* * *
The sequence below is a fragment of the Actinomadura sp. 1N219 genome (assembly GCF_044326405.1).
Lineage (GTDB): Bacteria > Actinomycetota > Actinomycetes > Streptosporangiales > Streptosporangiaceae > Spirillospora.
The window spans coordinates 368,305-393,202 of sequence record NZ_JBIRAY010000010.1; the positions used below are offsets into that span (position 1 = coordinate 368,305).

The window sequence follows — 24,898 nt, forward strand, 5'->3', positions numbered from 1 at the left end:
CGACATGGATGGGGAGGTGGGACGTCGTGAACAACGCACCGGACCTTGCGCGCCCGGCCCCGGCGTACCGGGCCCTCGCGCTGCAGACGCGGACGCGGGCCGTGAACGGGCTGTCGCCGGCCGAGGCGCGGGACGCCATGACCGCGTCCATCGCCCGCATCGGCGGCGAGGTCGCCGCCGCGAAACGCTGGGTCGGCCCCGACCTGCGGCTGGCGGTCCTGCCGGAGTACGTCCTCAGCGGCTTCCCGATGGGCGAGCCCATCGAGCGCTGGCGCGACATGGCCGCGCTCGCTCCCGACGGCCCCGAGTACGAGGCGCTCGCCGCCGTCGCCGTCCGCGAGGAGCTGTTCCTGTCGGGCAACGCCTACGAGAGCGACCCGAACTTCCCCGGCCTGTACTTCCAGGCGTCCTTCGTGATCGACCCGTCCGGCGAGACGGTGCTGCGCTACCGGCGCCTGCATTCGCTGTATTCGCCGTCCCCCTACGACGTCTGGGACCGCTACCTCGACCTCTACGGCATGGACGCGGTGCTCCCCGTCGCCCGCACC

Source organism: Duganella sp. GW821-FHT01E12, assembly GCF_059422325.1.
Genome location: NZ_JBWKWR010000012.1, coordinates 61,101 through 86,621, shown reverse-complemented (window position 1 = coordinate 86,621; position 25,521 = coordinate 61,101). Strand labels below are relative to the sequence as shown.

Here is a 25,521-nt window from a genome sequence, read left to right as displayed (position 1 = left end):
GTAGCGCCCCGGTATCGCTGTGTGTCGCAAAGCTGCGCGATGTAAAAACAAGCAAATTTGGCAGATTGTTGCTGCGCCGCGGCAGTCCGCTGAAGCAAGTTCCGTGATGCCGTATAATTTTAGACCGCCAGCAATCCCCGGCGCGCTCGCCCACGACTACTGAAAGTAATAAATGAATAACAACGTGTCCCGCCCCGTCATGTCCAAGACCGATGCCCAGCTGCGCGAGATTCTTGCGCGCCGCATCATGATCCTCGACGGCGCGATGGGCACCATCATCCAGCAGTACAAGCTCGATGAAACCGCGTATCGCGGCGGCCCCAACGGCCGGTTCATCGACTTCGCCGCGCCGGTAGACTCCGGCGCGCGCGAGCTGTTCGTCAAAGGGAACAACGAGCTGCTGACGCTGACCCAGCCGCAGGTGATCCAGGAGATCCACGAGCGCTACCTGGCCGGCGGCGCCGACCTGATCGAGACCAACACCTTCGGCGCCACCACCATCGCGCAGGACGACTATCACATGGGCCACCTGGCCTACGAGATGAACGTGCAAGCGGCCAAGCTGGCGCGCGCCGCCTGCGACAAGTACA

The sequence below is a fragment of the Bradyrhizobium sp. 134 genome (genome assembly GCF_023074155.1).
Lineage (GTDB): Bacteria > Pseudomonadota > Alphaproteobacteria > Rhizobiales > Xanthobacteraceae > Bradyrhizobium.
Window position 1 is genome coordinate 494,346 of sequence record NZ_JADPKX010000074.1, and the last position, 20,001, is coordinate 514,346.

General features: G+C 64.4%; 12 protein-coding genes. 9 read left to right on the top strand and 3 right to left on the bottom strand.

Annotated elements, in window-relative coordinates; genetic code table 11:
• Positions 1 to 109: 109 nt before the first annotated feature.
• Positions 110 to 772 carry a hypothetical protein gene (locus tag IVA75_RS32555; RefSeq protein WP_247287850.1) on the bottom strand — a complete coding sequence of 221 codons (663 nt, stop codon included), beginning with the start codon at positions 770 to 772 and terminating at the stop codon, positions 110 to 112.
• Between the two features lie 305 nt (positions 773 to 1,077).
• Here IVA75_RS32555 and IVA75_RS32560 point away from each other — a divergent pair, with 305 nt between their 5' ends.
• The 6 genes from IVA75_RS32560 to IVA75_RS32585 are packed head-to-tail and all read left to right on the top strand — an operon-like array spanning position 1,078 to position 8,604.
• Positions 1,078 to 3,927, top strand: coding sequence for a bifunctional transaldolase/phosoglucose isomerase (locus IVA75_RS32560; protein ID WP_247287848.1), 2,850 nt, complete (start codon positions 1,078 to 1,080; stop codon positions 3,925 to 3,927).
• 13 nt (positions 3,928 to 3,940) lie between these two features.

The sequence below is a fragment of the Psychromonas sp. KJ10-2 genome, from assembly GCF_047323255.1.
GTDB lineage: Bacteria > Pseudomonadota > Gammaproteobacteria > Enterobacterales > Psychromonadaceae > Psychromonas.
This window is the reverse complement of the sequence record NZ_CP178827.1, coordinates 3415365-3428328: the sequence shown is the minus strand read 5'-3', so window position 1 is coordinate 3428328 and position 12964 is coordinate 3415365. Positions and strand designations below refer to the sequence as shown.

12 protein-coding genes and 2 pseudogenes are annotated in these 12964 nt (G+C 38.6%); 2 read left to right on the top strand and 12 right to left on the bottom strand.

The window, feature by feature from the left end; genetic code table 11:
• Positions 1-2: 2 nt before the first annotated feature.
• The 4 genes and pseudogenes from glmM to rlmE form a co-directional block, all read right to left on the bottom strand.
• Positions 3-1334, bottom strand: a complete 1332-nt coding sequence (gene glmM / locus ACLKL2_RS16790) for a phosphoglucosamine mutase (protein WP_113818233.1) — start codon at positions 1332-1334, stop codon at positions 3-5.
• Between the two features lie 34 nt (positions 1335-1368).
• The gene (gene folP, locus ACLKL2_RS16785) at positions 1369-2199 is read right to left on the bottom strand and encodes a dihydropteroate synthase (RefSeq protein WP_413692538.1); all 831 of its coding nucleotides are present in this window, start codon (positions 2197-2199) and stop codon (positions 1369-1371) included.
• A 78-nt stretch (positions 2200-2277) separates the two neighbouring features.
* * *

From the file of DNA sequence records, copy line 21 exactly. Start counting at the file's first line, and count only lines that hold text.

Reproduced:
• 13 nt (positions 3,928 to 3,940) lie between these two features.